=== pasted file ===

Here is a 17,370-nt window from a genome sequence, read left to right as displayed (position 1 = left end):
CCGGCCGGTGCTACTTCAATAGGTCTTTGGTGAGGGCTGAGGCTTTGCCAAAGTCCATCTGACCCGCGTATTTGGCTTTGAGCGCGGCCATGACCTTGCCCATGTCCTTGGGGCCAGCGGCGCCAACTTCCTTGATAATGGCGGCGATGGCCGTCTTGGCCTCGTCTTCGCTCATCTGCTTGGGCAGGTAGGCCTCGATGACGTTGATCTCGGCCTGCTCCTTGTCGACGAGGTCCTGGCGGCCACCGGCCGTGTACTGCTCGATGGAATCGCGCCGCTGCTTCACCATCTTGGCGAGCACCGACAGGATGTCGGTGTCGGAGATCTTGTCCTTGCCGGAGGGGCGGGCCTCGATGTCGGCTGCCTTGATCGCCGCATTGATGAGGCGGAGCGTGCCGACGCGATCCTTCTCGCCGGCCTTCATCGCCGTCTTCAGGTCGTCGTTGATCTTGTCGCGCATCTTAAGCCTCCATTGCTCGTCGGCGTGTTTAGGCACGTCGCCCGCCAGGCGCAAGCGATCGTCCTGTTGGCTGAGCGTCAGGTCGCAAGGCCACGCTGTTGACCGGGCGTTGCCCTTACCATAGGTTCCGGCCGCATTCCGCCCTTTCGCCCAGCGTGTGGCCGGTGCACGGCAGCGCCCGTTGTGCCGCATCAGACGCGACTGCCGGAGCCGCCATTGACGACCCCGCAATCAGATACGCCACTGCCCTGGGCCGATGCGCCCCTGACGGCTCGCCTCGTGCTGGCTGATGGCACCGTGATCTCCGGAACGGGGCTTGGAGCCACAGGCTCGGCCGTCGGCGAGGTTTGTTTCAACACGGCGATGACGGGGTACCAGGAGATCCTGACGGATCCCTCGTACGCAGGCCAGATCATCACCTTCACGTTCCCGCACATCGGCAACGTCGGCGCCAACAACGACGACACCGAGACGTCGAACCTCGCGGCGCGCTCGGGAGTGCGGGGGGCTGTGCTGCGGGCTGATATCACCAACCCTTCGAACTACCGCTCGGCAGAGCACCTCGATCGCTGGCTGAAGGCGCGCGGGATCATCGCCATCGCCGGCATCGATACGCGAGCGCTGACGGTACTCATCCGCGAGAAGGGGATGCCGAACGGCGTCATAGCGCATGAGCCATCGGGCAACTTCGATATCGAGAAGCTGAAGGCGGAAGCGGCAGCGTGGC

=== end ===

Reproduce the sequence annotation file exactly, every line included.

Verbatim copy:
Here is a 17,370-nt window from a genome sequence, read left to right as displayed (position 1 = left end):
CCGGCCGGTGCTACTTCAATAGGTCTTTGGTGAGGGCTGAGGCTTTGCCAAAGTCCATCTGACCCGCGTATTTGGCTTTGAGCGCGGCCATGACCTTGCCCATGTCCTTGGGGCCAGCGGCGCCAACTTCCTTGATAATGGCGGCGATGGCCGTCTTGGCCTCGTCTTCGCTCATCTGCTTGGGCAGGTAGGCCTCGATGACGTTGATCTCGGCCTGCTCCTTGTCGACGAGGTCCTGGCGGCCACCGGCCGTGTACTGCTCGATGGAATCGCGCCGCTGCTTCACCATCTTGGCGAGCACCGACAGGATGTCGGTGTCGGAGATCTTGTCCTTGCCGGAGGGGCGGGCCTCGATGTCGGCTGCCTTGATCGCCGCATTGATGAGGCGGAGCGTGCCGACGCGATCCTTCTCGCCGGCCTTCATCGCCGTCTTCAGGTCGTCGTTGATCTTGTCGCGCATCTTAAGCCTCCATTGCTCGTCGGCGTGTTTAGGCACGTCGCCCGCCAGGCGCAAGCGATCGTCCTGTTGGCTGAGCGTCAGGTCGCAAGGCCACGCTGTTGACCGGGCGTTGCCCTTACCATAGGTTCCGGCCGCATTCCGCCCTTTCGCCCAGCGTGTGGCCGGTGCACGGCAGCGCCCGTTGTGCCGCATCAGACGCGACTGCCGGAGCCGCCATTGACGACCCCGCAATCAGATACGCCACTGCCCTGGGCCGATGCGCCCCTGACGGCTCGCCTCGTGCTGGCTGATGGCACCGTGATCTCCGGAACGGGGCTTGGAGCCACAGGCTCGGCCGTCGGCGAGGTTTGTTTCAACACGGCGATGACGGGGTACCAGGAGATCCTGACGGATCCCTCGTACGCAGGCCAGATCATCACCTTCACGTTCCCGCACATCGGCAACGTCGGCGCCAACAACGACGACACCGAGACGTCGAACCTCGCGGCGCGCTCGGGAGTGCGGGGGGCTGTGCTGCGGGCTGATATCACCAACCCTTCGAACTACCGCTCGGCAGAGCACCTCGATCGCTGGCTGAAGGCGCGCGGGATCATCGCCATCGCCGGCATCGATACGCGAGCGCTGACGGTACTCATCCGCGAGAAGGGGATGCCGAACGGCGTCATAGCGCATGAGCCATCGGGCAACTTCGATATCGAGAAGCTGAAGGCGGAAGCGGCAGCGTGGC